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This table not only stores the fcb but also tracks

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the FCB is copied into a system-wide open-file table in memory. This table not only stores the FCB but also tracks the number of processes that have the file open.Next, an entry is made in the per-process open-file table, with a pointer to the entry in the system-wide open-file table and some other fields. These other fields may include a pointer tothe current location in the file (for the next read() or write() operation) and the access mode inwhich the file is open. The open() call returns a pointer to the appropriate entry in the per-process file-system table. All file operations are then performed via this pointer. The file name may not be part of the open-file table, as the system has no use for it once the appropriate FCB is located on disk. It could be cached, though, to save time on subsequent opens of the same file. The name given to the entry varies. UNIX systems refer to it as a file descriptor; Windows refers to it as a file handle.When a process closes the file, the per-process table entry is removed, and the system-wide entry's open count is decremented. When all users that have opened the file close it, any updated metadata are copied back to the disk-based directory structure, and the system-wide open-file table entry is removed.The caching aspects of file-system structures should not be overlooked. Most systems keep all information about an open file, except for its actual data blocks, in memory. The BSD UNIX system is typical in its use of caches wherever disk I/O can be saved. Its average cachehit rate of 85 percent shows that these techniques are well worth implementing.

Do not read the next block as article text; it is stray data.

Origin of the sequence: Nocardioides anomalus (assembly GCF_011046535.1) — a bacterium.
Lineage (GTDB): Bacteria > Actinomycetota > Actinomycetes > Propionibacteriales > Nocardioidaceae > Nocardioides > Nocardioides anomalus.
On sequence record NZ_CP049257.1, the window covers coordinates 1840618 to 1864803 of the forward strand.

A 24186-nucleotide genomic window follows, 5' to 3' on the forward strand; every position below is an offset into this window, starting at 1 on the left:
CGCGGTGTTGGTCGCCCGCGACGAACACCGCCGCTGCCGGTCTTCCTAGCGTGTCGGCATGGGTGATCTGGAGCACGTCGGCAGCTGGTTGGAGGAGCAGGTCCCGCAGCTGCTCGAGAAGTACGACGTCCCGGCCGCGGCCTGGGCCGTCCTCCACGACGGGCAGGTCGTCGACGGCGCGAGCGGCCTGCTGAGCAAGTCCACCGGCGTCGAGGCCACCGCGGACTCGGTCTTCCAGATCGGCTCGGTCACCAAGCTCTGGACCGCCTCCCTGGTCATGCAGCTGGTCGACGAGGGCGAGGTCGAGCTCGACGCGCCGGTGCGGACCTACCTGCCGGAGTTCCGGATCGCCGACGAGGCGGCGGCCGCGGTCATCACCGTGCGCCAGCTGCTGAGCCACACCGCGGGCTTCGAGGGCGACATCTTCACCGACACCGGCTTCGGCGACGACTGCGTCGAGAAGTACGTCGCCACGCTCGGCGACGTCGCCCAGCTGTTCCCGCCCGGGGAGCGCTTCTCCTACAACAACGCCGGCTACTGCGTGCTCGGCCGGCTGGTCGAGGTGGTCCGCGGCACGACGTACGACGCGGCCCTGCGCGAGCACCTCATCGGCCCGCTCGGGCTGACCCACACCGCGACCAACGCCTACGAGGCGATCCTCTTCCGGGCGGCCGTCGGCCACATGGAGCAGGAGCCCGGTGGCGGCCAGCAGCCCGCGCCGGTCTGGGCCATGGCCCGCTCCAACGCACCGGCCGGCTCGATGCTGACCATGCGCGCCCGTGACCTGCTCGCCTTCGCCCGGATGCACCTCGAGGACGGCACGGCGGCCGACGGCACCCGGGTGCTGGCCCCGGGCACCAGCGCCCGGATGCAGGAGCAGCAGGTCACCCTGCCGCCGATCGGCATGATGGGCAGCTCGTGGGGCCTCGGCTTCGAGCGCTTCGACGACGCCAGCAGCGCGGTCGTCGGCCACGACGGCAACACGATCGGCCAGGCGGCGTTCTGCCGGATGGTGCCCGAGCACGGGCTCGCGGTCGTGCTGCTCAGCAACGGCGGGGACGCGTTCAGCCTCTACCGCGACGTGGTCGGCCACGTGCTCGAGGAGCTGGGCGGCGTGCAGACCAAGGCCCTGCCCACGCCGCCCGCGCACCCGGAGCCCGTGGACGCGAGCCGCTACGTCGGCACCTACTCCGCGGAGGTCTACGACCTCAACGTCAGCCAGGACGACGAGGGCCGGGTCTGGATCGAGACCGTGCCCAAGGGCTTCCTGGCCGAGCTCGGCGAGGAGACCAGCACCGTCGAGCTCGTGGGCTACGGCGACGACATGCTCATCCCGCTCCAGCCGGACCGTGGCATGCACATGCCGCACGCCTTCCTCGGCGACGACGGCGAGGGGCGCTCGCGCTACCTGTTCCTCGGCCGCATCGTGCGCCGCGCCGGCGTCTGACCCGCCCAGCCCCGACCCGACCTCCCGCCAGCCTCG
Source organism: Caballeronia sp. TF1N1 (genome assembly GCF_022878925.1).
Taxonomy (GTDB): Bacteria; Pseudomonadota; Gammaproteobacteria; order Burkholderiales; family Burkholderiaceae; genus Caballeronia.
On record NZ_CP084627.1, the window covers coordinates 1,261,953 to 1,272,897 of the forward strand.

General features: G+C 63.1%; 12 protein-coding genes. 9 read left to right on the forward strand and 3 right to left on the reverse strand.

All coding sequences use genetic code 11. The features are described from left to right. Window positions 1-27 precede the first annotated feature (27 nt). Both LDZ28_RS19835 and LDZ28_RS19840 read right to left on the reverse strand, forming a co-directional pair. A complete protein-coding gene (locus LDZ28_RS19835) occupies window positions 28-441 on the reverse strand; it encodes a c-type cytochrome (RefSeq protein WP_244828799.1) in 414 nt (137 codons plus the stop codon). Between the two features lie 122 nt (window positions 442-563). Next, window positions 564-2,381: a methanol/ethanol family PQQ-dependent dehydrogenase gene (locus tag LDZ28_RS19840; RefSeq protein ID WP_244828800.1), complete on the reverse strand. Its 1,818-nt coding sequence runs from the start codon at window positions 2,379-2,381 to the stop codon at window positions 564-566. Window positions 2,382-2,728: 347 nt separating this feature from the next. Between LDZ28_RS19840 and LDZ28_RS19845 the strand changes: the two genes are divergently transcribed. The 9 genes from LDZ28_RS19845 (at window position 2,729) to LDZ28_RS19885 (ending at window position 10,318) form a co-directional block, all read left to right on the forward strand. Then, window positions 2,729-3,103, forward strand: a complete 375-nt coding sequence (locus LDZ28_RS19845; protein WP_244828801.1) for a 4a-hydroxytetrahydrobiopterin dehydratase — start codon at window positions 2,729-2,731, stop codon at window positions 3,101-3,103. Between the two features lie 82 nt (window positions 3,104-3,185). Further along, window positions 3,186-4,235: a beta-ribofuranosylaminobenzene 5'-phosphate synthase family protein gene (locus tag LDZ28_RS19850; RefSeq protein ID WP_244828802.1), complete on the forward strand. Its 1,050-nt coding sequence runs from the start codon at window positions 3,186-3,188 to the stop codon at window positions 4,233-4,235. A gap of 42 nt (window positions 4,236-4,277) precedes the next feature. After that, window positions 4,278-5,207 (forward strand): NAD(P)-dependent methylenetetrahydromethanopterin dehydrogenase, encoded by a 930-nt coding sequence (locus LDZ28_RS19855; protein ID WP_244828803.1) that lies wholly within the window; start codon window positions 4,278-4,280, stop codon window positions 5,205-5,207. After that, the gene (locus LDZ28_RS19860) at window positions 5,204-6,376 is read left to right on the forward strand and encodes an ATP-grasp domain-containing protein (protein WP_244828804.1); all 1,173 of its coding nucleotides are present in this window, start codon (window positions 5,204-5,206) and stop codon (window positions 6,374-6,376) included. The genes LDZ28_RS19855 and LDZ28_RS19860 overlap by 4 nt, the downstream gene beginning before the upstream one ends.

In-memory file-system structures. (a) File open. (b) File read.Allocation Methods: The direct-access nature of secondary storage gives us flexibility in the implementation of files. In almost every case, many files are stored on the same device. The main problem is how to allocate space to these files so that storage space is utilized effectively and files can be accessed quickly. Three major methods of allocating secondary storage space are in wide use: contiguous, linked, and indexed.Although some systems support all three, it is more common for a system to use one method for all files within a file-system type.Contiguous Allocation: Contiguous allocation requires that each file occupy a set of contiguous blocks on the device. Device addresses define a linear ordering on the device. With this ordering, assuming that only one job is accessing the device, accessing block b + 1 after block b normally requires no head movement. When head movement is needed (from the last sector of one cylinder to the first sector of the next cylinder), the head need only move from one track to the next. Thus, for HDDs, the number of disk seeks required for accessing contiguously allocated files is minimal (assuming blocks with close logical addresses are close physically), as is seek time when a seek is finally needed.
Linked Allocation: Linked allocation solves all problems of contiguous allocation.

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Ext4 file system

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